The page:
Academic journal article Journal of Sport Behavior

Facility Familiarity and the Home Advantage

Academic journal article Journal of Sport Behavior

Facility Familiarity and the Home Advantage

Article excerpt

The home advantage in sports has been widely documented; see Edwards and Archambault, 1989; Courneya and Carron, 1992; for comprehensive reviews of the literature. Plausible explanations of the home advantage have been offered through frustration-aggression theory (Varca, 1980), territorial dominance (Edwards & Archambault, 1989) and various spectator characteristics (Mizruchi, 1985; Schwartz & Barskyt 1977). While the explanations posited make logical and theoretical sense, none have predominated singularly or in combination. Thus, the home advantage has been widely chronicled but there is no consensus on the explanation.

One reason that causal explanations of the advantage are yet to be validated is that planned experimental intervention studies have not been done, nor is it likely they will be. Experimental manipulation of causal variables would likely lead to accusations of "fixing" game outcomes rather than viewed as contributing to scientific theory and explanation. While much will continue to be learned through descriptive studies that chronicle the home advantage, ex-post facto causal research opportunities can also contribute to understanding the phenomenon.

One ex-post facto approach is to identify a situation where an unintended event "intervened" and consequently manipulated a variable that has been theoretically inferred to effect performance. For example, Moore and Brylinsky (1993) found that teams had better shooting percentages and scored more points in the absence of spectators than in the presence of spectators. The unintended intervention was a measles epidemic that led to a decision that resulted in two teams playing nine conference games in the absence of spectators. Thus, nature intervened and allowed for the manipulation of an important variable that could not be manipulated in a natural setting as a pre-planned experiment.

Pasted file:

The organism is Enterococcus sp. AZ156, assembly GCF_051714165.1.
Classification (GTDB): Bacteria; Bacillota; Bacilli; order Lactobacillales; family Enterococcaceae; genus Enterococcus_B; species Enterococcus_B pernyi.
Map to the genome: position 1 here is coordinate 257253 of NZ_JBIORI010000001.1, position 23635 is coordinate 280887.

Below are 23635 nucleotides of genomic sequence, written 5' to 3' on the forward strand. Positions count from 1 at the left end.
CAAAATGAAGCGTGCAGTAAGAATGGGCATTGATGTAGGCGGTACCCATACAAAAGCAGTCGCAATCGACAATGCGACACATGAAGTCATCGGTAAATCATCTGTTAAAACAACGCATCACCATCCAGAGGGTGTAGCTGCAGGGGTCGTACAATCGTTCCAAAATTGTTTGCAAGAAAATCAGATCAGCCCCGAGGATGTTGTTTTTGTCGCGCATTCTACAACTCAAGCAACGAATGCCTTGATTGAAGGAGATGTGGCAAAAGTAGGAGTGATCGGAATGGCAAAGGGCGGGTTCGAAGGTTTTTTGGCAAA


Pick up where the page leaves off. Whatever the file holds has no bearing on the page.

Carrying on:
Other recent examples of using unintended interventions as a way to learn more about phenomena has been reported in oceanographic research and given the label of 'inadvertent oceanographic science.' Ebbesmeyer and Ingraham (1994) traced wind and ocean currents through a mishap that resulted in thousands of rubber ducks, turtles, and other bathtub toys being spilled overboard when a cargo freighter was hit by a storm. In another incident thousands of Nike shoes accidentally fell off a ship and their dispersion and eventual destinations were traced. According to the authors, these kinds of inadvertent incidents can provide useful information to oceanographers in predicting where floating debris will go after spills.

The search for inadvertent interventions in the natural setting led us to the study reported in this paper. In this case, the intervention occurred in the NCAA Mid-American Conference during the 1992-93 basketball season. One conference member, Western Michigan University (WMU), played on five different "home" courts while the construction of a new facility was underway. Thus, WMU because of the construction circumstances, may have been at a home disadvantage because of having to play their home games at the unfamiliar facilities.

Facility familiarity refers to the those physical characteristics associated with the home facility that should result in the home team having an advantage over visiting teams. That is, the number of games played on the home court combined with the opportunity to repeatedly practice on the same court should place the home team at an advantage since the home team would be more intimate with the peculiarities of the playing area. Whether facility familiarity is a substantial contributor to the home advantage is yet to be determined. While logic and common sense suggest that facility familiarity should be one of the major causes of the home advantage, little empirical support has been found (Edwards & Archambault, 1989; Schartz & Barsky, 1977). In their literature review Courneya and Carron (1992) report that the effect of home facility familiarity has received scant attention, not because of a lack of interest, but because of the difficulty of empirically testing the concept. …

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